School Discipline

Keeping Kids in Class: Arkansas Ally Releases In-Depth Analysis of School Discipline

Posted on: Thursday February 14th, 2013

Black students in Arkansas schools are more likely to be suspended and receive corporal punishment than their white counterparts, according to this comprehensive state-level analysis from Arkansas Advocates for Children and Families (AACF), a member of the AR OTL Campaign. School disciplinary policies that disproportionately keep students of color out of school reduce their opportunities to learn and increase gaps in educational achievement. As this report shows, Arkansas schools rely far too often on disciplinary approaches that bar students from the classroom.

Black students in Arkansas schools are more likely to be suspended and receive corporal punishment than their White counterparts, according to a new report from Arkansas Advocates for Children and Families (AACF), a member of the AR OTL Campaign.

SOTU: The Commander-in-Chief — and the Battle for Public Education

Posted on: Thursday January 26th, 2012

During Tuesday night's State of the Union Address, President Obama touched on education issues at several points in his speech. The Schott Foundation for Public Education today released its response to the President's education message.

 During Tuesday night's State of the Union Address, President Obama touched on education issues at several points in his speech. The Schott Foundation for Public Education today released its response to the President's education message:

$2.4 Million for Restorative Justice in NYC Schools

Posted on: Wednesday July 1st, 2015

Grassroots organizers in New York City have been fighting for school discipline reform for years, and their hard work paid off this week when the City Council passed next year's budget with $2.4 million in funding for restorative justice programs.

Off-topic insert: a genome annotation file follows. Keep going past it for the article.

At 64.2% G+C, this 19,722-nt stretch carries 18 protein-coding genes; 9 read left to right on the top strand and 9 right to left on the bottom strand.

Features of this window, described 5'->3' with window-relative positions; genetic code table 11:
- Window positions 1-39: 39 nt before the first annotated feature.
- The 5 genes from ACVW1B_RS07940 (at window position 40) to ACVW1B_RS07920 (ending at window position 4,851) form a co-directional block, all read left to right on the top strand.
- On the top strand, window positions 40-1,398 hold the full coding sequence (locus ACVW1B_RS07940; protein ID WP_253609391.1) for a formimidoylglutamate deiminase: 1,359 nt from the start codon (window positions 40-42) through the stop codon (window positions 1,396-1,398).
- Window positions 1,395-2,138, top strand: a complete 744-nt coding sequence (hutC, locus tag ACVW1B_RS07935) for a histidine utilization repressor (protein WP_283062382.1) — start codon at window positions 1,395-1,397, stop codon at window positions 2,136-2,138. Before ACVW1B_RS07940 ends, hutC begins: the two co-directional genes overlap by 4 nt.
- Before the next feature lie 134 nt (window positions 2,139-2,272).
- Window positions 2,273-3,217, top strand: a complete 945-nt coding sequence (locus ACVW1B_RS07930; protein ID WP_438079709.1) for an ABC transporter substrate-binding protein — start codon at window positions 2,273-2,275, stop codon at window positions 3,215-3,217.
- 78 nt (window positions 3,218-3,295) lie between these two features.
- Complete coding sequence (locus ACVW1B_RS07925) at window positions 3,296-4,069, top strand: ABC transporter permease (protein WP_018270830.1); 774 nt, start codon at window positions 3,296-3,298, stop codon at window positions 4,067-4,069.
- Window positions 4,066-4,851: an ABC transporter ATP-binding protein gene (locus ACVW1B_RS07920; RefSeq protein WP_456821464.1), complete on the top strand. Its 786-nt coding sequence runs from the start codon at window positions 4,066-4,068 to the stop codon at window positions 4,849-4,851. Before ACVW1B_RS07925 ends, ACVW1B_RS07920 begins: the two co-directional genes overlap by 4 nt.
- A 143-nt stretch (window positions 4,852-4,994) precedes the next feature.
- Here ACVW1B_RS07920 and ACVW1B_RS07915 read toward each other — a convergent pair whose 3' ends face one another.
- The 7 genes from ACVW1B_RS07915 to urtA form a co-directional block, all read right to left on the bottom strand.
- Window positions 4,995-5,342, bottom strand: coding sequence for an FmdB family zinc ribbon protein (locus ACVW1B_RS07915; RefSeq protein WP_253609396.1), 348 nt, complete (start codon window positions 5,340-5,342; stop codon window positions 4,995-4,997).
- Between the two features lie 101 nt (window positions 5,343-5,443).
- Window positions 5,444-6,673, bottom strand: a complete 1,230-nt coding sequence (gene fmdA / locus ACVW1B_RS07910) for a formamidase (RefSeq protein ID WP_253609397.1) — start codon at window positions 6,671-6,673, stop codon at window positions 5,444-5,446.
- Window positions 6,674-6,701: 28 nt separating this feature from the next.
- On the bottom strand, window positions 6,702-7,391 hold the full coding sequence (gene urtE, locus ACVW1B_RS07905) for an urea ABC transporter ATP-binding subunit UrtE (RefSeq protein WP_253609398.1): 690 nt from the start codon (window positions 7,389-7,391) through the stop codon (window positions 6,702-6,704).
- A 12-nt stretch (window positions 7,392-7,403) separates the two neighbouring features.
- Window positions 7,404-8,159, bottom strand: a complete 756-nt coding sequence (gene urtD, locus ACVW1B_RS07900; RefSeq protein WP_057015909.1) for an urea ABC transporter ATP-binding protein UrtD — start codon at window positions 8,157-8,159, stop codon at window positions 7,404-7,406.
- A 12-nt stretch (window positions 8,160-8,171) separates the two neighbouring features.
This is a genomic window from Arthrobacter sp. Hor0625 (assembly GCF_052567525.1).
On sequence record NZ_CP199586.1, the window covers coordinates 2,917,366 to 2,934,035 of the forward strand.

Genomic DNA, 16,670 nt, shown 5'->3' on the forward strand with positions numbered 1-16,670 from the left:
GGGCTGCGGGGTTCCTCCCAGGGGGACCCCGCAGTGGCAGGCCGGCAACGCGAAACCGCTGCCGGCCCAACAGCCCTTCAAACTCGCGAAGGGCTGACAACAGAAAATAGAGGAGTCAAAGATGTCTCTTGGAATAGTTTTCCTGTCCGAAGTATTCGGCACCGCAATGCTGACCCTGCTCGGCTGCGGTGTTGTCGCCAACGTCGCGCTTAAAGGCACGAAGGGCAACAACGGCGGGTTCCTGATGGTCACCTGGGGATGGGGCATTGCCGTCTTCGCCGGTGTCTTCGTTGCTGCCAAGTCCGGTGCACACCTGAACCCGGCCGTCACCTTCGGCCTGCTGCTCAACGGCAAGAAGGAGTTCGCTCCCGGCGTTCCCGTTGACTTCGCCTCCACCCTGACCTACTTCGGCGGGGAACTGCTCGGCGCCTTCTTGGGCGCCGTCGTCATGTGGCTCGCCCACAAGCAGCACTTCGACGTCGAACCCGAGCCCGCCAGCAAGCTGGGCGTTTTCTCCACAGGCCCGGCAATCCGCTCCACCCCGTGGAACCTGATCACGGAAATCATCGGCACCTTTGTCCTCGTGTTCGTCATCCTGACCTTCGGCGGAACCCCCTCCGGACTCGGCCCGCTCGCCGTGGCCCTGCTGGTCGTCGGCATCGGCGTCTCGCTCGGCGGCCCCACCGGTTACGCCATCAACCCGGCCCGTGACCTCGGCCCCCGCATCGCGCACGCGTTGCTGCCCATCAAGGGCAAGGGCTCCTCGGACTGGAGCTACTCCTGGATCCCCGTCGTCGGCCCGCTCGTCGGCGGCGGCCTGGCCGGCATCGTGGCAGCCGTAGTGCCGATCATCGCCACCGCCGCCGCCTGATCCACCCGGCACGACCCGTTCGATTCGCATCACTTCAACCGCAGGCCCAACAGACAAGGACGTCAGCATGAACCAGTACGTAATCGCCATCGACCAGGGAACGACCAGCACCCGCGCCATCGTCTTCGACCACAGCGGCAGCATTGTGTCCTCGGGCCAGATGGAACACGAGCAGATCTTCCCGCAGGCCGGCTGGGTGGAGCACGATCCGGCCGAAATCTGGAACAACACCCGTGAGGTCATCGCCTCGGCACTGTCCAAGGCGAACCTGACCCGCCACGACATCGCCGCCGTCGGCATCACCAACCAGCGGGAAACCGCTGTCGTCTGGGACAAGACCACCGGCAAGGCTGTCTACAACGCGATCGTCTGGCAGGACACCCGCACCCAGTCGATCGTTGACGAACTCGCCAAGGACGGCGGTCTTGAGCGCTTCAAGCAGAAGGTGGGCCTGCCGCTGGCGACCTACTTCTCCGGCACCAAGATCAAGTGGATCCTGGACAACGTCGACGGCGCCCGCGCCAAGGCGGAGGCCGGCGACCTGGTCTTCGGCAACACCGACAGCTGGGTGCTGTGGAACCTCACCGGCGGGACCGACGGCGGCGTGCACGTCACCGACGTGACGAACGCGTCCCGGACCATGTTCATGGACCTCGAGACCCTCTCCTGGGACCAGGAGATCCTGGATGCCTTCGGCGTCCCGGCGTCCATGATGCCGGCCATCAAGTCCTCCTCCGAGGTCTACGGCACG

Grassroots organizers in New York City have been fighting for school discipline reform for years, and their hard work paid off this week when the City Council passed next year's budget with $2.4 million in funding for restorative justice programs.

Proposed NYC Bill Would Be a Setback in School Discipline Reform

Posted on: Monday June 22nd, 2015

The New York City Council is considering a bill that would use public school funding to provide NY Police Department safety agents to private schools. In response, Kesi Foster, Coordinator for the Urban Youth Collaborative, wrote an op-ed arguing this bill not only hurts public schools financially, but also directly contributes to the school-to-prison pipeline.

UYC LogoThe New York City Council is considering a bill that would use public school funding to provide NY Police Department safety agents to private schools. In response, Kesi Foster, Coordinator for the Urban Youth Collaborative, wrote an op-ed recently arguing this bill not only hurts public schools financially, but also directly contributes to the school-to-prison pipeline.

Powerful Speech on School Discipline in NYC

Posted on: Monday June 22nd, 2015

Youth organizer Jaritza Geigel gave a powerful speech in New York last week about her own personal experiences with harsh school discipline, its devastating and disproportionate impact on students of color, and the work done thus far to combat it.


Jaritza Geigel | Picture via Make the Road NY

School Discipline Report Card Released for Denver Colorado

Posted on: Wednesday June 3rd, 2015